Blake Bortles ran well Sunday against the Bills. Throwing? Not so much. (Stephen B. Morton/AP)

The Jacksonville Jaguars will take the field for an AFC semifinal Sunday in Pittsburgh, and their  future is as bright as their present. Their new regime of Coach Doug Marrone and front office football czar Tom Coughlin has reinvigorated the franchise. The defense is young and terrific, and rookie running back Leonard Fournette certainly appears to be the real deal.

But then there’s Blake Bortles.

It has become almost too easy to question or ridicule Bortles, the fourth-year quarterback for the Jaguars who has mixed moments of promise with far too many mistakes and discouraging steps backward throughout his NFL career. But the ease of it, the lack of a challenge, doesn’t seem to stop anyone. Houston Texans defensive standout Jadeveon Clowney derided Bortles’s on-field abilities this season by calling him “trash” — and that was at a time when Bortles was playing well.

Bortles threw 13 interceptions during the regular season, bringing his four-season NFL total to 64. He somehow managed to have more rushing yards, with 88, than passing yards, with 87, in a 10-3 triumph Sunday over the Buffalo Bills in the opening round of the playoffs.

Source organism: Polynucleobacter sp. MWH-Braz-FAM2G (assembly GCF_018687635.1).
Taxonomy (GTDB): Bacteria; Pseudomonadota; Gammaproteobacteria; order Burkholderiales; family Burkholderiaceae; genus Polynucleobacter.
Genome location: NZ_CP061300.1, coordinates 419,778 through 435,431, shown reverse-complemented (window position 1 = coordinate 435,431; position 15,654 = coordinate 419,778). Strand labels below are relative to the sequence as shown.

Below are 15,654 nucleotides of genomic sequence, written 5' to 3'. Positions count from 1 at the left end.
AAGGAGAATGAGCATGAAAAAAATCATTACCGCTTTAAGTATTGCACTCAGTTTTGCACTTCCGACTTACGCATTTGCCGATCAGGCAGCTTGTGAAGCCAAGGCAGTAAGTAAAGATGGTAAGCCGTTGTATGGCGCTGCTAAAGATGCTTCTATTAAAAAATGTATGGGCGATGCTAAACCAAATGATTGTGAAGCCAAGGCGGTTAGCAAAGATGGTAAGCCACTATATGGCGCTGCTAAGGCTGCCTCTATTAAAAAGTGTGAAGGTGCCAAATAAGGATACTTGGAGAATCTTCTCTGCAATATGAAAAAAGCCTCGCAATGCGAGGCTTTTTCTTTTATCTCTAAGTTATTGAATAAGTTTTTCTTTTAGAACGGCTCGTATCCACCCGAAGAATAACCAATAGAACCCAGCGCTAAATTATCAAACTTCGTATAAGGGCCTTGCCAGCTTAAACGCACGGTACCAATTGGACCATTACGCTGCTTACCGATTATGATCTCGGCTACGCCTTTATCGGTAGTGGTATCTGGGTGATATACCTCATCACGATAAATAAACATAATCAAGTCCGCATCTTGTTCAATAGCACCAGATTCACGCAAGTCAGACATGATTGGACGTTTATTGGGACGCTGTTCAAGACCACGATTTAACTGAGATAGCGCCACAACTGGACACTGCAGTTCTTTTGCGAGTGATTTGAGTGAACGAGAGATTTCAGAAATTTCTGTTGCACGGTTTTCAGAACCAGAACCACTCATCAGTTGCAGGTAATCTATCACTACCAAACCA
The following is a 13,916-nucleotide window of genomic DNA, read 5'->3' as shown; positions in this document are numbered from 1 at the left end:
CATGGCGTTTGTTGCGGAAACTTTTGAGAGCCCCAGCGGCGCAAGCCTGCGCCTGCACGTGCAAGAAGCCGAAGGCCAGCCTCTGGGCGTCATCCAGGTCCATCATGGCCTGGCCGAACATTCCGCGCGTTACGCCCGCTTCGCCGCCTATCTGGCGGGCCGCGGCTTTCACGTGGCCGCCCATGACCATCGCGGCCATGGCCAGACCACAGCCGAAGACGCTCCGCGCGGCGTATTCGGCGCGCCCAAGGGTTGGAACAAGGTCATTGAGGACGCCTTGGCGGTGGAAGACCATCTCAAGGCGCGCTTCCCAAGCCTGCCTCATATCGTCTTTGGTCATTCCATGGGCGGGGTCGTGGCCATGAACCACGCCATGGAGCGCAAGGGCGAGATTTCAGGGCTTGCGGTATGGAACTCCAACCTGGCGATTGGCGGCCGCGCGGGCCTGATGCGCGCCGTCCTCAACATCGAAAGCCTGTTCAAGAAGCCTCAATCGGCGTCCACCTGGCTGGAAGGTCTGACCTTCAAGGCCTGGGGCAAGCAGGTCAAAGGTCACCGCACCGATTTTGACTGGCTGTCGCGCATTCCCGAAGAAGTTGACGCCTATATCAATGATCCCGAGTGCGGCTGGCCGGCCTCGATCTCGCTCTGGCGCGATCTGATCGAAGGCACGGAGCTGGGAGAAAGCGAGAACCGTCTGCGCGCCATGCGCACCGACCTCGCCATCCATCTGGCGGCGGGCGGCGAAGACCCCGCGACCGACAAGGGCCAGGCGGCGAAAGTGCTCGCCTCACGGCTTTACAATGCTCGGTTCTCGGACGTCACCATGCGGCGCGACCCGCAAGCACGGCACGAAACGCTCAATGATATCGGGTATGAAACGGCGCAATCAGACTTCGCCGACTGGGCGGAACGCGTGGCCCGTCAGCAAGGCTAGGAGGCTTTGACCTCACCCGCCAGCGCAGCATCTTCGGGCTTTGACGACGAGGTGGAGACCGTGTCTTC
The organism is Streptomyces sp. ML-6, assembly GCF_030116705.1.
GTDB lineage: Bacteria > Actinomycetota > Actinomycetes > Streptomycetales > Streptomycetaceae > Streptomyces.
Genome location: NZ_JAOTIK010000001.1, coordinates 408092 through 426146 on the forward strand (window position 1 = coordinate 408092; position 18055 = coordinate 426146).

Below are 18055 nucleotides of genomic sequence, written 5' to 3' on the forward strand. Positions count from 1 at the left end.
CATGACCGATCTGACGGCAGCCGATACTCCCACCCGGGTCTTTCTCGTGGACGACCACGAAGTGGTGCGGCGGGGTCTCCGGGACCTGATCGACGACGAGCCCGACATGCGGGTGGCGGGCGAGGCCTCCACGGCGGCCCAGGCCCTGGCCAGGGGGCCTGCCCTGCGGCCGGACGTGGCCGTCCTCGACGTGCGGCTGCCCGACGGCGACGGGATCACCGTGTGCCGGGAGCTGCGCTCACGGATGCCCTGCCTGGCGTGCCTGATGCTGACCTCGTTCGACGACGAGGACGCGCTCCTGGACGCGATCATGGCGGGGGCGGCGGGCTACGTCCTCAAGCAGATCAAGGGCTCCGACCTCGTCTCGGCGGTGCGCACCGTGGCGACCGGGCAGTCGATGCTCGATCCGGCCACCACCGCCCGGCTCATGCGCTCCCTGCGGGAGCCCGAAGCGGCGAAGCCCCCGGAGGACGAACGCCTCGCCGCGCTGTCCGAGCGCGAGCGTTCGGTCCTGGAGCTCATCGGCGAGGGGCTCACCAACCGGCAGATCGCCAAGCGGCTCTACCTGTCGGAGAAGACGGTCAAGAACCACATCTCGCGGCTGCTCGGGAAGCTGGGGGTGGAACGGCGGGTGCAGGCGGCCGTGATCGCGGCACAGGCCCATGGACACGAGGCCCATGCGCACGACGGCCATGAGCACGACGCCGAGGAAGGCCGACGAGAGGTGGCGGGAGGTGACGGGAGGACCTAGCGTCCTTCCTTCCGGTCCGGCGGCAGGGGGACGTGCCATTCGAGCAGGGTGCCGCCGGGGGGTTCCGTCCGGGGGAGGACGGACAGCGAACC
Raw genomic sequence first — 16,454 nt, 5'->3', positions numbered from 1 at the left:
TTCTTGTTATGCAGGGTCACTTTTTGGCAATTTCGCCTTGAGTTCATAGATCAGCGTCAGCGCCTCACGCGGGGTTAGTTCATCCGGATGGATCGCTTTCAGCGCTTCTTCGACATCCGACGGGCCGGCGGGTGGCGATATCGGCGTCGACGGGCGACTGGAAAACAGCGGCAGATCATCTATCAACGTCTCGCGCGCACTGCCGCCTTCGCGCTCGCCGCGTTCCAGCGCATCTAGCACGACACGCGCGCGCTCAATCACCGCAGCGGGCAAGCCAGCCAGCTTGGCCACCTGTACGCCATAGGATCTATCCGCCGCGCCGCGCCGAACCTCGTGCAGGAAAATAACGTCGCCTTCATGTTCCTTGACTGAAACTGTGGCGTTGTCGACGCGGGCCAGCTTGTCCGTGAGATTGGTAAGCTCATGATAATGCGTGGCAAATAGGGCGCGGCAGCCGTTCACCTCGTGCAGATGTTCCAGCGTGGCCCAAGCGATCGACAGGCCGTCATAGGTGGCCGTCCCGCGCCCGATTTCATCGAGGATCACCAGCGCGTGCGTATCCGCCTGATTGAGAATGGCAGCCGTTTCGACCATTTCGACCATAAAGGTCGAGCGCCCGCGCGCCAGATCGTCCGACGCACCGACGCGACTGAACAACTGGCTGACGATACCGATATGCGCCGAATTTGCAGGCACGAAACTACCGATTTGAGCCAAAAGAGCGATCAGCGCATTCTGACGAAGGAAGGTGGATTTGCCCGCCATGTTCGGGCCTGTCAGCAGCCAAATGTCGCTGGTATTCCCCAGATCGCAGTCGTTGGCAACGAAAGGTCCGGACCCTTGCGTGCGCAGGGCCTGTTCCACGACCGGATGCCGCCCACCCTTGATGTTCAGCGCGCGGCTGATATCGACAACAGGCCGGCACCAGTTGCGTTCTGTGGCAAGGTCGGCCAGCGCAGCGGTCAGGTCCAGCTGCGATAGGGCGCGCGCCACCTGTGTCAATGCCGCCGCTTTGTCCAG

It is enough to wonder: Just how good would the Jaguars be with a quarterback better than Bortles?

“I think, even in the short term, he’s a question mark,” former Washington Redskins quarterback Joe Theismann said. “It takes forever for him to get the ball out of his hand. His accuracy is questionable. The Jacksonville Jaguars are where they are because of their defense. But eventually, you can only protect the quarterback position so much. … Blake Bortles won’t be the quarterback of the Jaguars next year.”

That remains to be seen, of course. The Jaguars picked up their fifth-year option in Bortles’s rookie contract, at a salary of more than $19 million, for next season. But that option year is guaranteed only for injury. So the Jaguars still could move on from Bortles at quarterback if they choose.